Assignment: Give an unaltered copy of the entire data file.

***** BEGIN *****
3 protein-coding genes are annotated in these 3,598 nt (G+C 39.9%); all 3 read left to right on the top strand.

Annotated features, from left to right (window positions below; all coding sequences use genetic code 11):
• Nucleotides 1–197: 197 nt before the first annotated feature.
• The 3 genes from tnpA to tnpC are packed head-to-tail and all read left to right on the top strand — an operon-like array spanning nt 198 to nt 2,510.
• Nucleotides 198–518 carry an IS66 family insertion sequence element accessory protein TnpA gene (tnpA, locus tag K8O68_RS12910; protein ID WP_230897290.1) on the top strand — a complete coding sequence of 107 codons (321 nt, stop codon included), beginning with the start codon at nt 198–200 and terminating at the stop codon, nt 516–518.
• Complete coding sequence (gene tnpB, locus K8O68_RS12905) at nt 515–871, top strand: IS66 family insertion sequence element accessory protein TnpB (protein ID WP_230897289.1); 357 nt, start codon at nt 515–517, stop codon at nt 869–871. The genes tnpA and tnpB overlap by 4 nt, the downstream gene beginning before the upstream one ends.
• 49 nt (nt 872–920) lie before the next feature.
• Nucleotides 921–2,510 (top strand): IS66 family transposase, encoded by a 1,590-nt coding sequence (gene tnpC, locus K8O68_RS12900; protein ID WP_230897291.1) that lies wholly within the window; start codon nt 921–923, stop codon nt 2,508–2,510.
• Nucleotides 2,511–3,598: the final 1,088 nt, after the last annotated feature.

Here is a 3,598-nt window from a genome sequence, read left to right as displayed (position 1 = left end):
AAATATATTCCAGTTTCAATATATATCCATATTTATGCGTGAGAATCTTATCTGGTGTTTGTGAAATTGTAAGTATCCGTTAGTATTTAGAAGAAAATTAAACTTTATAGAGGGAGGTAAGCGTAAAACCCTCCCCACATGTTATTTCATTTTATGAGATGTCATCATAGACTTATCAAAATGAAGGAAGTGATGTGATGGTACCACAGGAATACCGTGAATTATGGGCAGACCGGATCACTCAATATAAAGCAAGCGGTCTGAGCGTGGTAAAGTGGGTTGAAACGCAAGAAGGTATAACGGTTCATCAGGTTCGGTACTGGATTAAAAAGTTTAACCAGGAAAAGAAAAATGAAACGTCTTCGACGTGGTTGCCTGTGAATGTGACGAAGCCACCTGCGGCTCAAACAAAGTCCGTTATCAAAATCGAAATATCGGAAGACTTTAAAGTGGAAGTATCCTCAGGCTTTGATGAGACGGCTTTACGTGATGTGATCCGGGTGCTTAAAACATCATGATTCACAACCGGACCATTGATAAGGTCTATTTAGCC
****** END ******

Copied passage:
3 protein-coding genes are annotated in these 3,598 nt (G+C 39.9%); all 3 read left to right on the top strand.

Annotated features, from left to right (window positions below; all coding sequences use genetic code 11):
• Nucleotides 1–197: 197 nt before the first annotated feature.
• The 3 genes from tnpA to tnpC are packed head-to-tail and all read left to right on the top strand — an operon-like array spanning nt 198 to nt 2,510.
• Nucleotides 198–518 carry an IS66 family insertion sequence element accessory protein TnpA gene (tnpA, locus tag K8O68_RS12910; protein ID WP_230897290.1) on the top strand — a complete coding sequence of 107 codons (321 nt, stop codon included), beginning with the start codon at nt 198–200 and terminating at the stop codon, nt 516–518.
• Complete coding sequence (gene tnpB, locus K8O68_RS12905) at nt 515–871, top strand: IS66 family insertion sequence element accessory protein TnpB (protein ID WP_230897289.1); 357 nt, start codon at nt 515–517, stop codon at nt 869–871. The genes tnpA and tnpB overlap by 4 nt, the downstream gene beginning before the upstream one ends.
• 49 nt (nt 872–920) lie before the next feature.
• Nucleotides 921–2,510 (top strand): IS66 family transposase, encoded by a 1,590-nt coding sequence (gene tnpC, locus K8O68_RS12900; protein ID WP_230897291.1) that lies wholly within the window; start codon nt 921–923, stop codon nt 2,508–2,510.
• Nucleotides 2,511–3,598: the final 1,088 nt, after the last annotated feature.

Here is a 3,598-nt window from a genome sequence, read left to right as displayed (position 1 = left end):
AAATATATTCCAGTTTCAATATATATCCATATTTATGCGTGAGAATCTTATCTGGTGTTTGTGAAATTGTAAGTATCCGTTAGTATTTAGAAGAAAATTAAACTTTATAGAGGGAGGTAAGCGTAAAACCCTCCCCACATGTTATTTCATTTTATGAGATGTCATCATAGACTTATCAAAATGAAGGAAGTGATGTGATGGTACCACAGGAATACCGTGAATTATGGGCAGACCGGATCACTCAATATAAAGCAAGCGGTCTGAGCGTGGTAAAGTGGGTTGAAACGCAAGAAGGTATAACGGTTCATCAGGTTCGGTACTGGATTAAAAAGTTTAACCAGGAAAAGAAAAATGAAACGTCTTCGACGTGGTTGCCTGTGAATGTGACGAAGCCACCTGCGGCTCAAACAAAGTCCGTTATCAAAATCGAAATATCGGAAGACTTTAAAGTGGAAGTATCCTCAGGCTTTGATGAGACGGCTTTACGTGATGTGATCCGGGTGCTTAAAACATCATGATTCACAACCGGACCATTGATAAGGTCTATTTAGCC